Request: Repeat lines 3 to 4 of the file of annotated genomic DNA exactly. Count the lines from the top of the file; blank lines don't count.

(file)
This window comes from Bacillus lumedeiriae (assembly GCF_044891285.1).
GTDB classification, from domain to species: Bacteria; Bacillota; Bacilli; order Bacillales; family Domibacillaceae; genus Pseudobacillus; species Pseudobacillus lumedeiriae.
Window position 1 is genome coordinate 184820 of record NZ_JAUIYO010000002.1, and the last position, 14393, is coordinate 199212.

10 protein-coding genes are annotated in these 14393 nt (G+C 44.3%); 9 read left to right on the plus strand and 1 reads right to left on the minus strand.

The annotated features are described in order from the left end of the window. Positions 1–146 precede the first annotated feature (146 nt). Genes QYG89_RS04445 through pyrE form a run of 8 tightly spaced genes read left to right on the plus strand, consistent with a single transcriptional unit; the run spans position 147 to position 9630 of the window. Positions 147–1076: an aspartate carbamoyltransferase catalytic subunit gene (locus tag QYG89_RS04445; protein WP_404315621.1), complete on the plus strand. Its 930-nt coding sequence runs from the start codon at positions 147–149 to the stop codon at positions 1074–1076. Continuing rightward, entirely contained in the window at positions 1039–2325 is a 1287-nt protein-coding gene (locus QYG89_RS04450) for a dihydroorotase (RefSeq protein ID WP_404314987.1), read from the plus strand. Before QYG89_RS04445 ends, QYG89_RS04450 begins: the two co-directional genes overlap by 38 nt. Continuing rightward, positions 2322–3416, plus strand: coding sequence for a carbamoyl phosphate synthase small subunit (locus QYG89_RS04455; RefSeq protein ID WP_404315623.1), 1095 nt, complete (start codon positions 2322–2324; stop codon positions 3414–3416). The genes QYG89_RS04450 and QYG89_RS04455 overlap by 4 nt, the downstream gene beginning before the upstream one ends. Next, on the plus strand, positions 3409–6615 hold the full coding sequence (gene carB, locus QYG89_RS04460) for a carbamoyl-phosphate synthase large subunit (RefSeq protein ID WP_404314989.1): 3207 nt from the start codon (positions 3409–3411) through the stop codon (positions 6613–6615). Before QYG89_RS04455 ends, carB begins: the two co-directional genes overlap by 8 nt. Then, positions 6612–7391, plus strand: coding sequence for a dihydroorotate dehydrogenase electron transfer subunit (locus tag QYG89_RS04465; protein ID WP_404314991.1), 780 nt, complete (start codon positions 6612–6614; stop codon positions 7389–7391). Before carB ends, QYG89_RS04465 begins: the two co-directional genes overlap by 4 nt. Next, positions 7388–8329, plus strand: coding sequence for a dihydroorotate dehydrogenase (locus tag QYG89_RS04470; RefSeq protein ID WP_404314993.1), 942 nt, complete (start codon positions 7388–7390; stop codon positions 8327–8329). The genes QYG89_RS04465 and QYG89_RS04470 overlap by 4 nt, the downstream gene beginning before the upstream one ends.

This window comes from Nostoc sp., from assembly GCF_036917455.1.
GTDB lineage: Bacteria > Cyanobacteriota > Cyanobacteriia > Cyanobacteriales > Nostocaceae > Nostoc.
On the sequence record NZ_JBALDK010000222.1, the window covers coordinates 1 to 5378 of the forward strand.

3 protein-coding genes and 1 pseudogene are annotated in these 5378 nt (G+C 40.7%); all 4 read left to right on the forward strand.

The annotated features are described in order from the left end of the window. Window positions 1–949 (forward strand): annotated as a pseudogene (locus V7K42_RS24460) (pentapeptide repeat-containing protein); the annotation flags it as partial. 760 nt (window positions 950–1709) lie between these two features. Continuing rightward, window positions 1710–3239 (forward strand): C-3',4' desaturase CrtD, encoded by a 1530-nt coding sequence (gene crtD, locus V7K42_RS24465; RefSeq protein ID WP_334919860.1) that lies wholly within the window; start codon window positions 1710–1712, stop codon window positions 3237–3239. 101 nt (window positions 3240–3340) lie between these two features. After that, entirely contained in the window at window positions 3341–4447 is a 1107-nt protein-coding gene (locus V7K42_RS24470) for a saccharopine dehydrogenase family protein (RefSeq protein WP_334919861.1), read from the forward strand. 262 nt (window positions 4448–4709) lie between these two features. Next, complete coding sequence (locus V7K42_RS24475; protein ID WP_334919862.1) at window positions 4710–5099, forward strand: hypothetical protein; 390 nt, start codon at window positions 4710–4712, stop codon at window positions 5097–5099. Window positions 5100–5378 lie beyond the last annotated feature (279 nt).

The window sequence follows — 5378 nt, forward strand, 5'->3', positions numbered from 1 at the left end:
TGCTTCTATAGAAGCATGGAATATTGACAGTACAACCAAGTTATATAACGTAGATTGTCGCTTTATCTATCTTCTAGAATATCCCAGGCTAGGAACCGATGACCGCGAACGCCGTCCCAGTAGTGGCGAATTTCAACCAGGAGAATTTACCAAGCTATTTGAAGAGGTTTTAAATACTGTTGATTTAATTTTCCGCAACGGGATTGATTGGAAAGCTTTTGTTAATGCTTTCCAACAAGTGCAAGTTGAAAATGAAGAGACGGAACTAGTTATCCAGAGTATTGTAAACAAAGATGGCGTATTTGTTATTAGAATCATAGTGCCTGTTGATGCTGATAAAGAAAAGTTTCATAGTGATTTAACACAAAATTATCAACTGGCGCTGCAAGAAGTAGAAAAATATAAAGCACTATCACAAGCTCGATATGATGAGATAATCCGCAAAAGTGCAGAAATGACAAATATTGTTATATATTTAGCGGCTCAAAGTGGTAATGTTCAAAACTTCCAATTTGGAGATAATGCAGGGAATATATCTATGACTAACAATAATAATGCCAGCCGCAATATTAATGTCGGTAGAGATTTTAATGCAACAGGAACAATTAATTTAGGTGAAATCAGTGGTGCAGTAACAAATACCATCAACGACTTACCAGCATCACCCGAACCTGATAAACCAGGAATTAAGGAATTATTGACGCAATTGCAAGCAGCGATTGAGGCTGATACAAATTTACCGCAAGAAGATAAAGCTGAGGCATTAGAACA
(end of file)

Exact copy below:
Window position 1 is genome coordinate 184820 of record NZ_JAUIYO010000002.1, and the last position, 14393, is coordinate 199212.

10 protein-coding genes are annotated in these 14393 nt (G+C 44.3%); 9 read left to right on the plus strand and 1 reads right to left on the minus strand.